Length, mm

Model without dimension problem
Model without dimension problem

Arrhenius model: ln k = a – T0 /T

k: some rate T: absolute temperature

a: parameter T0: Arrhenius temperature

Alternative form:

k = k0exp{1 – T0 /T}, with k0 = exp{a – 1}

Difference with allometric model:

no reference value required to solve dimension problem

Arrhenius relationship
Arrhenius relationship

ln pop growth rate, h-1

r1 = 1.94 h-1

T1 = 310 K

TH = 318 K

TL = 293 K

TA = 4370 K

TAL = 20110 K

TAH = 69490 K

103/T, K-1



Biodegradation of compounds
Biodegradation of compounds

n-th order model

Monod model



X : conc. of compound, X0 : X at time 0

t : time k : degradation rate

n : order K : saturation constant

Biodegradation of compounds1
Biodegradation of compounds

n-th order model

Monod model

scaled conc.

scaled conc.

scaled time

scaled time

Plasticity in parameters
Plasticity in parameters

  • If plasticity of shapes of y(x|a) is large as function of a:

  • little problems in estimating value of a from {xi,yi}i

  • (small confidence intervals)

  • little support from data for underlying assumptions

  • (if data were different: other parameter value results,

  • but still a good fit, so no rejection of assumption)

Stochastic vs deterministic models
Stochastic vs deterministic models

  • Only stochastic models can be tested against experimental data

  • Standard way to extend deterministic model to stochastic one:

  • regression model: y(x| a,b,..) = f(x|a,b,..) + e, with eN(0,2)

  • Originates from physics, where e stands for measurement error

  • Problem:

  • deviations from model are frequently not measurement errors

  • Alternatives:

  • deterministic systems with stochastic inputs

  • differences in parameter values between individuals

  • Problem:

  • parameter estimation methods become very complex


  • Deals with

  • estimation of parameter values, and confidence in these values

  • tests of hypothesis about parameter values

  • differs a parameter value from a known value?

  • differ parameter values between two samples?

  • Deals NOT with

  • does model 1 fit better than model 2

  • if model 1 is not a special case of model 2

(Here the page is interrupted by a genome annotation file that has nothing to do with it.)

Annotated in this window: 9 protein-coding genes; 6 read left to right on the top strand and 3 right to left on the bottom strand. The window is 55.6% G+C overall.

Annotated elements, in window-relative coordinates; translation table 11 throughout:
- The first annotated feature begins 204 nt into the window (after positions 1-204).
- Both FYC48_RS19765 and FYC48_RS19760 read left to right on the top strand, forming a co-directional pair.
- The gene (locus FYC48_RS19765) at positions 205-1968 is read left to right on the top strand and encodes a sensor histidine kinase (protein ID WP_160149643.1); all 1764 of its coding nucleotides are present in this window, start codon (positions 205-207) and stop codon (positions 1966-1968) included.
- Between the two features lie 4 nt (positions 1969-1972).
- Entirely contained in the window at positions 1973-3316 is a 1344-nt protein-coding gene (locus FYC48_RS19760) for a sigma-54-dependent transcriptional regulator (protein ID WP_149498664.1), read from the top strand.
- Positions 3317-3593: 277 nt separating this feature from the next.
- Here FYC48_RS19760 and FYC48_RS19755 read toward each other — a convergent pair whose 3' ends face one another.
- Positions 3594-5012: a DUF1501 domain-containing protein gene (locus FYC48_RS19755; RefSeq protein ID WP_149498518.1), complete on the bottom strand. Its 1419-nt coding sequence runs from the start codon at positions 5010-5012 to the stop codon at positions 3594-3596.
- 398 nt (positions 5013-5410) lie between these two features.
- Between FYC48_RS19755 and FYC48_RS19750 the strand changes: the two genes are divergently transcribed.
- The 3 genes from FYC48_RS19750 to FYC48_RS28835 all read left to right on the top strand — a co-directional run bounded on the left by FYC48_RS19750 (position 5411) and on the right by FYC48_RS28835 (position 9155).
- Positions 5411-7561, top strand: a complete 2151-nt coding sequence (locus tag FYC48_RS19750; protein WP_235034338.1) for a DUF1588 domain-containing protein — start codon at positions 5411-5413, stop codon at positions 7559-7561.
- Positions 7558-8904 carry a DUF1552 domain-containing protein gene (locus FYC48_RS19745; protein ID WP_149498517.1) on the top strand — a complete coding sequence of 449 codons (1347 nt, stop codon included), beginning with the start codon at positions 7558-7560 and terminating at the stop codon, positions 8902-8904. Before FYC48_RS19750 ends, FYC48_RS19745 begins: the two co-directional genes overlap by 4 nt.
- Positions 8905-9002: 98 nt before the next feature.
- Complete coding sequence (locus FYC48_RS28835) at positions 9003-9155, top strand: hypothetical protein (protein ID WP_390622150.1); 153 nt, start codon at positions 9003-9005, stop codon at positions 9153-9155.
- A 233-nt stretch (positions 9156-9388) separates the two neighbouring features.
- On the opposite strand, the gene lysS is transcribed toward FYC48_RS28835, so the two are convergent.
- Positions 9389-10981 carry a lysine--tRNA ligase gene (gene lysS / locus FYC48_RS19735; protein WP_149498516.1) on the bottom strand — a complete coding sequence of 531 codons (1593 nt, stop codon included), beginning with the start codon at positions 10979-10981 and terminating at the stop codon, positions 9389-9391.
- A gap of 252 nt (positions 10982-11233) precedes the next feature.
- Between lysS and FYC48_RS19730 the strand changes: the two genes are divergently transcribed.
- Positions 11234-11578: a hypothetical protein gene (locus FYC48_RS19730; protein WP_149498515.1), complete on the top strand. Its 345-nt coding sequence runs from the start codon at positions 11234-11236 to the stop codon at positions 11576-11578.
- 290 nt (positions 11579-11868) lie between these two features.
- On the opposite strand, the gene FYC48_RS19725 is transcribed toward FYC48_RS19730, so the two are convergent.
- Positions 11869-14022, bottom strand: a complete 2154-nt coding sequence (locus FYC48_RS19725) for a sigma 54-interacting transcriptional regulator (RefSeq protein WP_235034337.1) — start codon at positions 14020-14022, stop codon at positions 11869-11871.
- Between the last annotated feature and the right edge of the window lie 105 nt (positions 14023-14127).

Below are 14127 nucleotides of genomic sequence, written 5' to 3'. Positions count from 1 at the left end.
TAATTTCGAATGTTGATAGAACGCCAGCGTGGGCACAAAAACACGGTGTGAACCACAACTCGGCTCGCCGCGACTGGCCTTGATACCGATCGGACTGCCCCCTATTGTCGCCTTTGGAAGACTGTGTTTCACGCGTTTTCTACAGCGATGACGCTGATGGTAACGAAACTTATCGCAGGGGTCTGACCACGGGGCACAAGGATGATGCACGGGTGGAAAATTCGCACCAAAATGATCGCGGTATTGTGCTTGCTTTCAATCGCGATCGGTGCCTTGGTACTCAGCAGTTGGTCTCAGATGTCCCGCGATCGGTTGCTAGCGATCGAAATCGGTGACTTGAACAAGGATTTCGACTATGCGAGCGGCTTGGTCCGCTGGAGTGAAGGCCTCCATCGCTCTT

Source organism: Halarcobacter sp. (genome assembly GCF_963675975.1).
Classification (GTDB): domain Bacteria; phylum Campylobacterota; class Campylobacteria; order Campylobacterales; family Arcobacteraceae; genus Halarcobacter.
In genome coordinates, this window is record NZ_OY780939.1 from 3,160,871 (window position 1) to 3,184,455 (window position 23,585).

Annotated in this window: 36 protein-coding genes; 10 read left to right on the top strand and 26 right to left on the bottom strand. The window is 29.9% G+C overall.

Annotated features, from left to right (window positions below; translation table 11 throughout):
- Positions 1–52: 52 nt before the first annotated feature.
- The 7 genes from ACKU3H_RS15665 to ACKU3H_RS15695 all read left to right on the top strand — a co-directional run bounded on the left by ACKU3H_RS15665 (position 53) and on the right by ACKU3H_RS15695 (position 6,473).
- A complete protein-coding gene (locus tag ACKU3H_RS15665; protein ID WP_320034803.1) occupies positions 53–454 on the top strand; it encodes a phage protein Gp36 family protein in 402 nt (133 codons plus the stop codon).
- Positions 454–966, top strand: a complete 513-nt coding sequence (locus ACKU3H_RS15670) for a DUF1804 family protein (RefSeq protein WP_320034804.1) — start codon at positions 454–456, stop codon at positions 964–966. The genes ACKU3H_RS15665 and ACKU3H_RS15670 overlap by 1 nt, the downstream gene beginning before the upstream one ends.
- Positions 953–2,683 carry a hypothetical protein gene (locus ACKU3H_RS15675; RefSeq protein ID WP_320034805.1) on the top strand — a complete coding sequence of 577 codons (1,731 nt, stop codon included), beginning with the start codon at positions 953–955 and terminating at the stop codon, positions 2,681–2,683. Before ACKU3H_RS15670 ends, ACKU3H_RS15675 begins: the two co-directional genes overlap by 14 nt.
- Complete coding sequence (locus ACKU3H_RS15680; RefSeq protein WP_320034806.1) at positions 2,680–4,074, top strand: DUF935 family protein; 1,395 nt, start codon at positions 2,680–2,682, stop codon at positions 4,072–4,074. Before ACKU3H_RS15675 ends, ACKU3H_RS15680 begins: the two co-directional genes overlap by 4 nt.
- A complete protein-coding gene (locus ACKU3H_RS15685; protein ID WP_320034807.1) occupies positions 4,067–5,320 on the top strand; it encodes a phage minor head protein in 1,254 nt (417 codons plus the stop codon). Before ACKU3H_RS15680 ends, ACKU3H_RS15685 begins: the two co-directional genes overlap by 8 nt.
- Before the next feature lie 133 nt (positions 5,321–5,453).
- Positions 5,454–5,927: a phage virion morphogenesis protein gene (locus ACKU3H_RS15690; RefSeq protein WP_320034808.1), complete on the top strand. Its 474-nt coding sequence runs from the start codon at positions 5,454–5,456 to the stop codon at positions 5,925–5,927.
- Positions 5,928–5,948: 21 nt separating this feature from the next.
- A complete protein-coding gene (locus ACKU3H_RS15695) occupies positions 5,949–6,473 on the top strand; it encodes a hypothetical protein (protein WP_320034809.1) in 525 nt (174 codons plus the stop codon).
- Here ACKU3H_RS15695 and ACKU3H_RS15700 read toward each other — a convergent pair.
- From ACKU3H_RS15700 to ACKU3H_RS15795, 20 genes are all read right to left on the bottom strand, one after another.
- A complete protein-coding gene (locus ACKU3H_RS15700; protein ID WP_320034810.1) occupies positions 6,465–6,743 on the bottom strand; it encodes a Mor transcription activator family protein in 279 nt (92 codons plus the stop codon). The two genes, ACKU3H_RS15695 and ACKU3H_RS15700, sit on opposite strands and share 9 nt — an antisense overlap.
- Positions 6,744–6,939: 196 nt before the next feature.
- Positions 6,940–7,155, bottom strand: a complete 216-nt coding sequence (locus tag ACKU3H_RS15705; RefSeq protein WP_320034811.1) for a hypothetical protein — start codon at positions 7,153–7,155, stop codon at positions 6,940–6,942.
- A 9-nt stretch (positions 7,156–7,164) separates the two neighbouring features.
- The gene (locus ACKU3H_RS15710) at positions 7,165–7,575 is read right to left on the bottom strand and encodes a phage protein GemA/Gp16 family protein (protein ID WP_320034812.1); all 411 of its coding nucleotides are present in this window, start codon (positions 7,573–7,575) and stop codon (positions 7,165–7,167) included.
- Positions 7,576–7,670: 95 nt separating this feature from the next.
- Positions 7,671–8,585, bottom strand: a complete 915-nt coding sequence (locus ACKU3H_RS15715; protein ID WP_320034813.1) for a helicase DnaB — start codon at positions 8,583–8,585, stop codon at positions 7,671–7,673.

• Statistical methods assume that the model is given

  • (Non-parametric methods only use some properties of the given

  • model, rather than its full specification)

Dynamic systems
Dynamic systems

Defined by simultaneous behaviour of

input, state variable, output

Supply systems: input + state variables  output

Demand systems input  state variables + output

Real systems: mixtures between supply & demand systems

Constraints: mass, energy balance equations

State variables: span a state space

behaviour: usually set of ode’s with parameters

Trajectory: map of behaviour state vars in state space


constant, functions of time, functions of modifying variables

compound parameters: functions of parameters

Embryonic development 3 7 1
Embryonic development 3.7.1

Crocodylus johnstoni,

Data from Whitehead 1987



O2 consumption, ml/h

weight, g

time, d

time, d

: scaled time

l : scaled length

e: scaled reserve density

g: energy investment ratio


C n p limitation

N,P reductions

N reductions

P reductions

Nannochloropsis gaditana

(Eugstimatophyta) in sea water

Data from Carmen Garrido Perez

Reductions by factor 1/3

starting from 24.7 mM NO3, 1.99 mM PO4

CO2 HCO3- CO2 ingestion only

No maintenance, full excretion

79.5 h-1

0.73 h-1

C n p limitation1

Nannochloropsis gaditana in sea water

half-saturation parameters

KC = 1.810 mM for uptake of CO2

KN = 3.186 mM for uptake of NO3

KP = 0.905 mM for uptake of PO4

max. specific uptake rate parameters

jCm = 0.046 mM/OD.h, spec uptake of CO2

jNm = 0.080 mM/OD.h, spec uptake of NO3

jPm = 0.025 mM/OD.h, spec uptake of PO4

reserve turnover rate

kE = 0.034 h-1

yield coefficients

yCV = 0.218 mM/OD, from C-res. to structure

yNV = 2.261 mM/OD, from N-res. to structure

yPV = 0.159 mM/OD, from P-res. to structure

carbon species exchange rate (fixed)

kBC = 0.729 h-1 from HCO3- to CO2

kCB = 79.5 h-1 from CO2 to HCO3-

initial conditions (fixed)

HCO3- (0) = 1.89534 mM, initial HCO3- concentration

CO2(0) = 0.02038 mM, initial CO2 concentration

mC(0) = jCm/ kE mM/OD, initial C-reserve density

mN(0) = jNm/ kE mM/OD, initial N-reserve density

mP(0) = jPm/ kE mM/OD, initial P-reserve density

OD(0) = 0.210 initial biomass (free)

Vacancies at vua tb
Vacancies at VUA-TB

  • PhD 4 yr: 2005/02 – 2009/02 EU-project Modelkey

  • Effects of toxicants on canonical communities

  • Postdoc 2 yr: 2006/02 – 2008/02 EU-project Modelkey

  • Effects of toxicant in food chains

  • PhD 4 yr: 205/06/01 – 2009/06/01 EU-project Nomiracle

  • Toxicity of mixtures of compounds

Further reading
Further reading

Basic methods of theoretical biology

freely downloadable document on methods

Data-base with examples, exercises under construction

Dynamic Energy Budget theory